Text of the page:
Additionally, there are several new consent alerts in iOS 10, with a corresponding purpose string:

  • Media Library, for allowing access to Apple Music subscriber status and playlists.
  • Speech Recognition, for allowing audio files to be sent to Apple for speech transcription done on behalf of the App.
  • SiriKit, for allowing the App to receive Siri requests.
  • TV Provider information (tvOS only), for automatically logging the user into streaming Apps based on their cable subscription.

Unified Security APIs for certificate and key management

Apple has made a significant effort to extend and standardize the SecKey APIs across all Apple platforms (iOS 10, macOS 10.12, tvOS 10 and watchOS 3). This will make it a lot simpler to write code to handle certificates or keys that can be shared across different Apps and platforms.

The SecKey APIs available within the Security framework are used for managing certificates, symmetric/asymmetric keys, and signatures. However, before iOS 10 and macOS 10.12, the functions available for interacting with this type of data behaved differently on iOS compared to macOS, and a lot of the functions were only available on macOS. For example, the SecCertificateCopyValues() function needed for extracting the public key from a certificate was not available on iOS, making it difficult to properly implement SSL pinning on iOS.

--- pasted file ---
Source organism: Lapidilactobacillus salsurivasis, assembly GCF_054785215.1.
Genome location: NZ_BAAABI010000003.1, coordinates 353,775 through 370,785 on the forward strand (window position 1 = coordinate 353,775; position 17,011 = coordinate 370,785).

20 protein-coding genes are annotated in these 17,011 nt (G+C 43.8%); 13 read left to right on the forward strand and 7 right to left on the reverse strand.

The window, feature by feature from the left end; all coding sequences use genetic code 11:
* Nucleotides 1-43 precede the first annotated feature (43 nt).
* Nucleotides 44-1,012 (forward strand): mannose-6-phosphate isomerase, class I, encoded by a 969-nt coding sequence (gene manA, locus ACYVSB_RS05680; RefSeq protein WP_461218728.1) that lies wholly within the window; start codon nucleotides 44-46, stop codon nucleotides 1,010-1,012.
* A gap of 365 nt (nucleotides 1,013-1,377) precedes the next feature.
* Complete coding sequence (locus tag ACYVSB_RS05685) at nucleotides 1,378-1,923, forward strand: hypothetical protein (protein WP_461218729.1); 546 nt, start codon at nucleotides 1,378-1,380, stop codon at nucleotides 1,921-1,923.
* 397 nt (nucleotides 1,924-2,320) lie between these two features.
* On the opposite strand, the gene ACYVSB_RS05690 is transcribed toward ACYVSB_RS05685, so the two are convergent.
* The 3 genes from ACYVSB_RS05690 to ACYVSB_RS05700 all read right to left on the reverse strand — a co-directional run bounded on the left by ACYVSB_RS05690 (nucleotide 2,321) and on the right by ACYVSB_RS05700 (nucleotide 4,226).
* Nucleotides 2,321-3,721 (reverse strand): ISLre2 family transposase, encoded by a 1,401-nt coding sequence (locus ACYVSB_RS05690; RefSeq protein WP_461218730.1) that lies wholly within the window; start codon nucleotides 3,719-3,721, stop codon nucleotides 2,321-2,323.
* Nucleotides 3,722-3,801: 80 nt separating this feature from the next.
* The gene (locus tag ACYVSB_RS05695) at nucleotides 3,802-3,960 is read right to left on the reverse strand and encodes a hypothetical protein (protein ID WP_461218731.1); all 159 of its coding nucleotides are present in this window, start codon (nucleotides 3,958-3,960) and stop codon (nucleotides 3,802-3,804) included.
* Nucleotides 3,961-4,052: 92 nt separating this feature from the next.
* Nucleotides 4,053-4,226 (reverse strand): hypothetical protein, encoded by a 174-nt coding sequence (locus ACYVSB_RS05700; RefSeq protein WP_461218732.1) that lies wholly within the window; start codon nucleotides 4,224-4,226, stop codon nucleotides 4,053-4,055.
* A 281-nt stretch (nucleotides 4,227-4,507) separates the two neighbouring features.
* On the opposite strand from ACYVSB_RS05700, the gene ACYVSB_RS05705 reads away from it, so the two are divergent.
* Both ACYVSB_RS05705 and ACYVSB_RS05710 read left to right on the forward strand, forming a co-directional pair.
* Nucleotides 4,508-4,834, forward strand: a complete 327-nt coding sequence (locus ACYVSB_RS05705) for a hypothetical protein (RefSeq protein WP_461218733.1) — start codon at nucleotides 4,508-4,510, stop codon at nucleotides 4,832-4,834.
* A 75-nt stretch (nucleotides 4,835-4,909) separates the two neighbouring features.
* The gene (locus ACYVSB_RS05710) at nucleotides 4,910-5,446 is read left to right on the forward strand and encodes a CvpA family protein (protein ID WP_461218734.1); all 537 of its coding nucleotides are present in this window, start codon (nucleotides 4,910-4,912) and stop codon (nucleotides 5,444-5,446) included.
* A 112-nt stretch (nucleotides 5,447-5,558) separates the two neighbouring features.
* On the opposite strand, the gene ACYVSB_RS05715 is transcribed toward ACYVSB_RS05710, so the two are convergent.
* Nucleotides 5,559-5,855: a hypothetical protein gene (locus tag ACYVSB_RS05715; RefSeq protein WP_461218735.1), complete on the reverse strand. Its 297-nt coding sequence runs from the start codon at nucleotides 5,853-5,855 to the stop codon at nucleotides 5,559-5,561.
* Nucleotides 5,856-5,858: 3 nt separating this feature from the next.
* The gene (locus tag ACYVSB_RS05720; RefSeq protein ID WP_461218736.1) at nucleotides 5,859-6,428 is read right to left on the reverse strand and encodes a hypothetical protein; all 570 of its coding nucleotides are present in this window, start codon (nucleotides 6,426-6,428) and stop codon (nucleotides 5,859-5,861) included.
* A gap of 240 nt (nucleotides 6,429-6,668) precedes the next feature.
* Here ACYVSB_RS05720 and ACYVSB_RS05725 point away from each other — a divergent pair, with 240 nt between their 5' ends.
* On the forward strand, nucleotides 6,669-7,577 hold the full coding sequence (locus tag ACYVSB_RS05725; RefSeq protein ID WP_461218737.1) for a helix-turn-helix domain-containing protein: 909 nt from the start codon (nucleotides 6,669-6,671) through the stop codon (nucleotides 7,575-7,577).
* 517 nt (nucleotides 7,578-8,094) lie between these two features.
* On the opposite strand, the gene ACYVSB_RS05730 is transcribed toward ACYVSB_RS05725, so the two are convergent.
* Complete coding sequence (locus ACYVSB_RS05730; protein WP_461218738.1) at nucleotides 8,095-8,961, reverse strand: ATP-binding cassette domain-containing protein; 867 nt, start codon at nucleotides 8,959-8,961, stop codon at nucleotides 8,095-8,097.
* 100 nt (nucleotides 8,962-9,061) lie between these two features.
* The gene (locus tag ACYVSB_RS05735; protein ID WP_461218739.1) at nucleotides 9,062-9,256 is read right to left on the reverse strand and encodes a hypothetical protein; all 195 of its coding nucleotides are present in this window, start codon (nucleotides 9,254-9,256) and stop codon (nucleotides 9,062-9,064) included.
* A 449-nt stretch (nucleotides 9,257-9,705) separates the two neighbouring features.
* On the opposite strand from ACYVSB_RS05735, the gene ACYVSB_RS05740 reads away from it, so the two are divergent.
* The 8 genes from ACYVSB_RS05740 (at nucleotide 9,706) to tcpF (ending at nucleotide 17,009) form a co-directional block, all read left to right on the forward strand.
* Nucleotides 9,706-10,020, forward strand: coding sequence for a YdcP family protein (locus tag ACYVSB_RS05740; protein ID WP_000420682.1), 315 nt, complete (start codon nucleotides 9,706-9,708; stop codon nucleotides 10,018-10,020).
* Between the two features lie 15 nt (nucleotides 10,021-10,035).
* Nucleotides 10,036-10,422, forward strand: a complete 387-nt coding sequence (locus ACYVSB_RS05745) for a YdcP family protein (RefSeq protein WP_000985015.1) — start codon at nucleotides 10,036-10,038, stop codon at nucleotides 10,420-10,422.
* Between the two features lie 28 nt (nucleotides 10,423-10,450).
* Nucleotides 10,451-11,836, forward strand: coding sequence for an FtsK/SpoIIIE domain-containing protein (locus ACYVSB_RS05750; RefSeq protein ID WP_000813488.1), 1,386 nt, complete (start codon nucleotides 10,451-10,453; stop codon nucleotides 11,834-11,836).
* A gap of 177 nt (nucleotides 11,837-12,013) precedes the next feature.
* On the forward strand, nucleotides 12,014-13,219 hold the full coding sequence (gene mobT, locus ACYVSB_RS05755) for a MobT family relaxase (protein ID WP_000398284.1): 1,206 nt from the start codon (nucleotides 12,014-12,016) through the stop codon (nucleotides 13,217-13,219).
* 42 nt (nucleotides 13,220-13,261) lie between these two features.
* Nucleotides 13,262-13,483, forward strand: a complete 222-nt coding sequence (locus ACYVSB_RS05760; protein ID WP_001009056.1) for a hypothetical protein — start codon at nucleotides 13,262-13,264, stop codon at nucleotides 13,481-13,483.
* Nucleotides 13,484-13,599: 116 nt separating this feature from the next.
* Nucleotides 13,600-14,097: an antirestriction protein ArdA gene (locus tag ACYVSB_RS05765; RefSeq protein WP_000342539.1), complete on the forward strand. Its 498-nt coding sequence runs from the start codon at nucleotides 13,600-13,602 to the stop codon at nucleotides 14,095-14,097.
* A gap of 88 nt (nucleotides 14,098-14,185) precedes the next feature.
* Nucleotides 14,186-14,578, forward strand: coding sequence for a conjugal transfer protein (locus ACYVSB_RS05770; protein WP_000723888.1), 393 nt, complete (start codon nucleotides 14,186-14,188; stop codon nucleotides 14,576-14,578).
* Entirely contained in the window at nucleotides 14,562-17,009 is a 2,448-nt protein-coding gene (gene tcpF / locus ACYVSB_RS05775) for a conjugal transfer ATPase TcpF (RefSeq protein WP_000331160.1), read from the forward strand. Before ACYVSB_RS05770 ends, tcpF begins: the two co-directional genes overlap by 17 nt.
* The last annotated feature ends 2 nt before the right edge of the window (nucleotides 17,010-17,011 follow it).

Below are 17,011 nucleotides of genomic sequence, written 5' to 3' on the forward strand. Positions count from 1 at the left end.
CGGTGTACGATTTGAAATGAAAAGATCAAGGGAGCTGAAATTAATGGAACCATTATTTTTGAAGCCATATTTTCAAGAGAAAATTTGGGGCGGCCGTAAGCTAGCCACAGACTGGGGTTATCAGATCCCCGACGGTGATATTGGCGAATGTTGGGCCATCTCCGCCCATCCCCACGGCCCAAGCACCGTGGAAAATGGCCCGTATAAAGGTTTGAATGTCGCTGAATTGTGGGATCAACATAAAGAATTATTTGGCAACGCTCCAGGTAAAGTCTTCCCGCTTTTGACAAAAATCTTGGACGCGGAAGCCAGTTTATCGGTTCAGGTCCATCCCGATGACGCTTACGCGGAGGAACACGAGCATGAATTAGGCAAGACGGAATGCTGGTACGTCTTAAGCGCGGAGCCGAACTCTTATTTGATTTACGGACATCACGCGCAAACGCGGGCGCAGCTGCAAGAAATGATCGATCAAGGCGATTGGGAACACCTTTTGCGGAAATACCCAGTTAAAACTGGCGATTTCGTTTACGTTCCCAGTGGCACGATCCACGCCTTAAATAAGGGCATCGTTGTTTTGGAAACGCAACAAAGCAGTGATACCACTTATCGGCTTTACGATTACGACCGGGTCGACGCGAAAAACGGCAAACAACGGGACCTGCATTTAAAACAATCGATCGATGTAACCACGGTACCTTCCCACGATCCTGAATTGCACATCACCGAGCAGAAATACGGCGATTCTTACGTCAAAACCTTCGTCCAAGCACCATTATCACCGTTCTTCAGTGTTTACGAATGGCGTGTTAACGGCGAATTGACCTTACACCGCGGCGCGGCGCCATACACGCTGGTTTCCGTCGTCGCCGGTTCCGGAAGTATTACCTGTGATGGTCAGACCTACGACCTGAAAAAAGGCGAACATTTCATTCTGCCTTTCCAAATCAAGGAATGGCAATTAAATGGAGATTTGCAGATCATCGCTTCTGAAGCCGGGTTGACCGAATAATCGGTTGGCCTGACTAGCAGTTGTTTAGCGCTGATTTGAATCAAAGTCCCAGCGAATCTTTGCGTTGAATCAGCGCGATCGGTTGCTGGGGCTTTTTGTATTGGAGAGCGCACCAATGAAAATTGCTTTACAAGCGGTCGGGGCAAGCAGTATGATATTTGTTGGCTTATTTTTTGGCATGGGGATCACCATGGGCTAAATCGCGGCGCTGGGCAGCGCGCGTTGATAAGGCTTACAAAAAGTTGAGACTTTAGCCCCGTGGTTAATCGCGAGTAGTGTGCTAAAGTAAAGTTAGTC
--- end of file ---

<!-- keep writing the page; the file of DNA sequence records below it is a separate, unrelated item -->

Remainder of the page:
Stricter controls on Ad tracking

On iOS 10, when the “Limit Ad Tracking” setting is enabled by the user, the Advertiser ID (IDFA) returned to the App will be all 0s.

The App Store review process has always had strict guidelines about when it is acceptable for an App to collect the IDFA, and requires during the App submission flow a confirmation that the user’s “Limit Ad Tracking” setting is properly properly taken into account by the App: